The concept of 3D printing has been around for decades, but only recently did it become part of the mainstream lexicon. For nearly 30 years, engineers and designers have been using large and expensive 3D printers to manufacture prototypes of parts in automotive, aerospace, and defense companies.
Now, however, more people have access to technology. Over the years, scanners have become ubiquitous in almost every business or home, and digital design software has improved so much. It is easier, and more affordable, than ever for self-starting entrepreneurs or hobbyists to manufacture anything they want.
Many believe that in the future, it will become more widely available. 3D printer manufacturers are making the technology accessible to any designer, engineer, entrepreneur, hobbyist, or even regular person who wants to take advantage of its numerous benefits.
Here is what the future will look like thanks to 3D printing:
Production of Rare Parts
Right now, consumers have to scour all possible retailers and sellers to acquire parts that may have long gone out of production or not available domestically. Repair shops will have the opportunity to restore any item, even if they have no access to replacement parts. All they need to do is print out the parts that were needed and install them on the device.
It is perfect for third-party repair shops that may not be authorized by manufacturers to fix devices. Apple, for example, has been blocking the Right to Repair legislation in the United States and has been making it impossible for independent repair shops to acquire necessary parts.
3D printing will also make fixing electronic devices more affordable. The cost of parts would not depend on the availability of supply, but size and complexity will be the factors considered in pricing.
Consumers want customizable products, and 3D printing can enable them to alter a piece of clothing or accessory any way they want.
Customers no longer have to fuss over sizing. The machine will manufacture the product based on a real person’s unique measurements. Every time a customer makes a purchase, the product will suit and fit their physical features perfectly.
This enabled brands to make their customers a co-creator. The technology allows retailers to print belts, glasses, rings, or gloves that meet the customer’s own needs and preferences.
3D printing creates endless possibilities for food services. Nowadays, people are eating an increasingly varied diet. Crafting a menu that can accommodate the needs and preferences of each potential customer can be a nightmare.
However, 3D printing can help by customizing the food being served. The technology can offer to alter shapes and textures, flavors, and nutritional content. It can be used to tackle public health threats such as obesity or malnutrition.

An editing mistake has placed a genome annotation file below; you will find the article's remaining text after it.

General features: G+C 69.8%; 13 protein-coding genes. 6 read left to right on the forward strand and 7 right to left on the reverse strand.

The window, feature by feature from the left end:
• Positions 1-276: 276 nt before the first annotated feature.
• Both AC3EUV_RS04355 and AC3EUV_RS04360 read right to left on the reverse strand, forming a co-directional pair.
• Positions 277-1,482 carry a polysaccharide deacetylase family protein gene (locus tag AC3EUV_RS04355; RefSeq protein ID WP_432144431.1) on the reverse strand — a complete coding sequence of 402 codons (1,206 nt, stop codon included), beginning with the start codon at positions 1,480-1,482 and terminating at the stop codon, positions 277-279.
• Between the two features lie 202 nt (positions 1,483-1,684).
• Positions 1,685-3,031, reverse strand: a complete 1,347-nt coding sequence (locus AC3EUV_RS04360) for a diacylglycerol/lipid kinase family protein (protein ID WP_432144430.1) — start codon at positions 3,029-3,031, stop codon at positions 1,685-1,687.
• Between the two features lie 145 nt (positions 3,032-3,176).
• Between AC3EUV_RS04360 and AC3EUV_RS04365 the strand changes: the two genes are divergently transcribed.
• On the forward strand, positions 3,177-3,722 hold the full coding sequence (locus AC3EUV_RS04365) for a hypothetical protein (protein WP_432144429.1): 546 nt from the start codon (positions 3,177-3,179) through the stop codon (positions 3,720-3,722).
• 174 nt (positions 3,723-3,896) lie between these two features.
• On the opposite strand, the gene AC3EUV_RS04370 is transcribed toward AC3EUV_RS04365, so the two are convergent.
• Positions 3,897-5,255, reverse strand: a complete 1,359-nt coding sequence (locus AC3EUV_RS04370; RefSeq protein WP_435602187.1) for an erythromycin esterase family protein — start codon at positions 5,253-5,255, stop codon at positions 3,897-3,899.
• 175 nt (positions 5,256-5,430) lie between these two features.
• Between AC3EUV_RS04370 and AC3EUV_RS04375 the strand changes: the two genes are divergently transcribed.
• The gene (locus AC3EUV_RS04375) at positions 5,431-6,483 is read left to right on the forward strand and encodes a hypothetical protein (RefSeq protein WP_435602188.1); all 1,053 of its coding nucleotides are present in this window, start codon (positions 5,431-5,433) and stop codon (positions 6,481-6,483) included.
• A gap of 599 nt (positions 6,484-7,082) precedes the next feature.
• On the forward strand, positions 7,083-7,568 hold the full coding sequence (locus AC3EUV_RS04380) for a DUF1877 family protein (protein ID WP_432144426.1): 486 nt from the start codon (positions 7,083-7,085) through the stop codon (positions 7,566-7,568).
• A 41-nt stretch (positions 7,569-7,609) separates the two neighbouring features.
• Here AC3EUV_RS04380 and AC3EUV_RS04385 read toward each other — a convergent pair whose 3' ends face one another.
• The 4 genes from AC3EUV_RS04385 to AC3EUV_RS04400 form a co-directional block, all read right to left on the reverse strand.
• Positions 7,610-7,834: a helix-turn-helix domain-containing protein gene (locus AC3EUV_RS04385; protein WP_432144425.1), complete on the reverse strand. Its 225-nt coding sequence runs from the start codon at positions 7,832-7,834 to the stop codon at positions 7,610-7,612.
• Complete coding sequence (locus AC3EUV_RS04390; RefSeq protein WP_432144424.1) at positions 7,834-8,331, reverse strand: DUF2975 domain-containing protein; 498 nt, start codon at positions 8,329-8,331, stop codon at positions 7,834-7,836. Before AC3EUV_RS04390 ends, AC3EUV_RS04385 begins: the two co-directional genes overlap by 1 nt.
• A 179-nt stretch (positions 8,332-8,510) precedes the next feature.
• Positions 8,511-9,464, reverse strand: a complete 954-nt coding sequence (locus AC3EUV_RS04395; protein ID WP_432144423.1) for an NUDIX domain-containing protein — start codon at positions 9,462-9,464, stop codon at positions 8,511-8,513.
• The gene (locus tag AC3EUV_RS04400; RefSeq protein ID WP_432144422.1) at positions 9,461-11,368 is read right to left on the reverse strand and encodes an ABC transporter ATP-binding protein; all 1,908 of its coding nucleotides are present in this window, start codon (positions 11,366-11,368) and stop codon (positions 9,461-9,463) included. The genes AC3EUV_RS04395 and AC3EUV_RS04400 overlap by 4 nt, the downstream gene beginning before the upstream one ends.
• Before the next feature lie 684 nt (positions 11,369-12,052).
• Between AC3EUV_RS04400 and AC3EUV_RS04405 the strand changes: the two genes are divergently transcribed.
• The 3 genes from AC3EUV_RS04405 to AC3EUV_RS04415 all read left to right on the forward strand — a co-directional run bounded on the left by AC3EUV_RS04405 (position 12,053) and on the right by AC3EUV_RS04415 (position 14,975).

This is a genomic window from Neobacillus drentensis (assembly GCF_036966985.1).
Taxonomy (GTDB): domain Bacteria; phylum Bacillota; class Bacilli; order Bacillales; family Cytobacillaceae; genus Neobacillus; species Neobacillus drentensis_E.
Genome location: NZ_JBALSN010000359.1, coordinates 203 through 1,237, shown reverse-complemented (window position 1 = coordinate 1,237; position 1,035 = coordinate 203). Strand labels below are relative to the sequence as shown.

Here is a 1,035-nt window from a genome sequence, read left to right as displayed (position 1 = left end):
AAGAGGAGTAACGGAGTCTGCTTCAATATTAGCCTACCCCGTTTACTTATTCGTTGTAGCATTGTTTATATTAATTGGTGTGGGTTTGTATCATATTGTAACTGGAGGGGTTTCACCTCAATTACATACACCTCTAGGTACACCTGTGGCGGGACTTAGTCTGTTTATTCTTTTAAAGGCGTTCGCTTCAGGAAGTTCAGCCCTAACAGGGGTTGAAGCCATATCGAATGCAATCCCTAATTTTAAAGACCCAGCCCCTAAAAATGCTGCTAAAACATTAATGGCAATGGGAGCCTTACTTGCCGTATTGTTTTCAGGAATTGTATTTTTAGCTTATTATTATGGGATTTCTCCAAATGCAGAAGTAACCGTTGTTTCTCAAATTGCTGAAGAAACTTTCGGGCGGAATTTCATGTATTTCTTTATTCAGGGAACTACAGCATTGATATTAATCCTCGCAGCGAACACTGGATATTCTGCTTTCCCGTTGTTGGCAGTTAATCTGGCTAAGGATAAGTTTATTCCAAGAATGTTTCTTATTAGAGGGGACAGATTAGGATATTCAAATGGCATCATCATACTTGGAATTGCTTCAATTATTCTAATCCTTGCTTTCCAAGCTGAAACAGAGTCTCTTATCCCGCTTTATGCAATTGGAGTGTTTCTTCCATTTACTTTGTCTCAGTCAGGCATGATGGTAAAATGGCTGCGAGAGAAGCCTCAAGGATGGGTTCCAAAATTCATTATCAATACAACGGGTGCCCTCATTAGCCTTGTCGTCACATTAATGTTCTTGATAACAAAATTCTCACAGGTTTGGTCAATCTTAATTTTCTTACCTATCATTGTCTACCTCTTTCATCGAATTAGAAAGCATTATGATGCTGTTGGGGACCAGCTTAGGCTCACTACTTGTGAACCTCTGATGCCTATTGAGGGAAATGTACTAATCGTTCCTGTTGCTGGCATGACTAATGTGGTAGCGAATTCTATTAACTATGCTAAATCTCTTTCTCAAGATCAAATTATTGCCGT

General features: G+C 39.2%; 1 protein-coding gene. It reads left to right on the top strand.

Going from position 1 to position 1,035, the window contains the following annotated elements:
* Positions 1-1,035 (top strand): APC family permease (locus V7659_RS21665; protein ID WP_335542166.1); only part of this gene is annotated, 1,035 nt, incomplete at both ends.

By manufacturing a chewable pod containing all the nutritional needs of a person, children in impoverished communities can be saved from illnesses that come with a poor diet. It can also be helpful for patients undergoing treatment and have a restrictive diet.
Moreover, professional chefs can also utilize the technology to more easily craft intricate structures for food presentation. It has the potential to reduce food waste, too, because establishments can use ingredients efficiently without throwing away any excess.
3D printing has a huge potential to improve healthcare in the coming years. At present, the technology is already being used to produce personalized and affordable prosthetics for millions of people who are in need of mobility aids. The technology allows healthcare workers to print devices designed to address a patient’s specific needs.
Scientists are also studying the use of 3D printing to produce tissues and organoids. The process, dubbed bio-printing, does not use plastic or metal; it utilizes living cells called bio-ink to create artificial but living tissues in a laboratory. These organoids can be transplanted into the human body and mimic the natural function of human organs.
The technology can also be used to manufacture sterile surgical instruments in-house and at a lower cost.
It is no longer out-of-reach for the human race. In recent years, there has been an increased activity outside of Earth. More satellites are being launched every year, and, more recently, billionaires have started launching tourists into low-orbit. There are also plans to send humans to the Moon and then Mars in the near future.
But, for these missions to be successful, equipment will be needed. Instead of launching every necessary supply to space, there may come a time when astronauts will simply print out the tools, parts, food, or other things they need. It solves the problem of distance, and it will be cheaper in the long run compared to sending rockets to space regularly.
3D printing is still in its early stages. In the future, it will accomplish more to push technology and the human race forward.